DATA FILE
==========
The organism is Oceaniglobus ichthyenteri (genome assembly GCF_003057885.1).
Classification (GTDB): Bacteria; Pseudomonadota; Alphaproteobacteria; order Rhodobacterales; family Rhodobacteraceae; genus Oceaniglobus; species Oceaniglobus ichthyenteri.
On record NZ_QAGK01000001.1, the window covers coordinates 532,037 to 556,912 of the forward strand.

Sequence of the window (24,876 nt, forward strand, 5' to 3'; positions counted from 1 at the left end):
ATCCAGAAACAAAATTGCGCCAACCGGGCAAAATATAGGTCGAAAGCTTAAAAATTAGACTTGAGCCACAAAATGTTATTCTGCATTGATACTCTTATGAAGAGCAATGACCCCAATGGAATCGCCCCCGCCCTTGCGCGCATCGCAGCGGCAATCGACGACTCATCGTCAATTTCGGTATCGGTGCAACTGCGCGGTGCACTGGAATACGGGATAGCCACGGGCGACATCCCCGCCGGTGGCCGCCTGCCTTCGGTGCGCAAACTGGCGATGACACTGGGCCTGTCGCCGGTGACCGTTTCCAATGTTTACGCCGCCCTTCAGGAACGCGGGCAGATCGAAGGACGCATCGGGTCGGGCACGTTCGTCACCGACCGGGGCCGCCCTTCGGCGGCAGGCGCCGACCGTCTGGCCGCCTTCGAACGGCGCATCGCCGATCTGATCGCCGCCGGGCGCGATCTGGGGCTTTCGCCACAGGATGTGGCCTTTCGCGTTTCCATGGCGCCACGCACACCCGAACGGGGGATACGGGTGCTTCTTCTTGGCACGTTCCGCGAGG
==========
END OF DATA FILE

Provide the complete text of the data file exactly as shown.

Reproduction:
The organism is Oceaniglobus ichthyenteri (genome assembly GCF_003057885.1).
Classification (GTDB): Bacteria; Pseudomonadota; Alphaproteobacteria; order Rhodobacterales; family Rhodobacteraceae; genus Oceaniglobus; species Oceaniglobus ichthyenteri.
On record NZ_QAGK01000001.1, the window covers coordinates 532,037 to 556,912 of the forward strand.

Sequence of the window (24,876 nt, forward strand, 5' to 3'; positions counted from 1 at the left end):
ATCCAGAAACAAAATTGCGCCAACCGGGCAAAATATAGGTCGAAAGCTTAAAAATTAGACTTGAGCCACAAAATGTTATTCTGCATTGATACTCTTATGAAGAGCAATGACCCCAATGGAATCGCCCCCGCCCTTGCGCGCATCGCAGCGGCAATCGACGACTCATCGTCAATTTCGGTATCGGTGCAACTGCGCGGTGCACTGGAATACGGGATAGCCACGGGCGACATCCCCGCCGGTGGCCGCCTGCCTTCGGTGCGCAAACTGGCGATGACACTGGGCCTGTCGCCGGTGACCGTTTCCAATGTTTACGCCGCCCTTCAGGAACGCGGGCAGATCGAAGGACGCATCGGGTCGGGCACGTTCGTCACCGACCGGGGCCGCCCTTCGGCGGCAGGCGCCGACCGTCTGGCCGCCTTCGAACGGCGCATCGCCGATCTGATCGCCGCCGGGCGCGATCTGGGGCTTTCGCCACAGGATGTGGCCTTTCGCGTTTCCATGGCGCCACGCACACCCGAACGGGGGATACGGGTGCTTCTTCTTGGCACGTTCCGCGAGG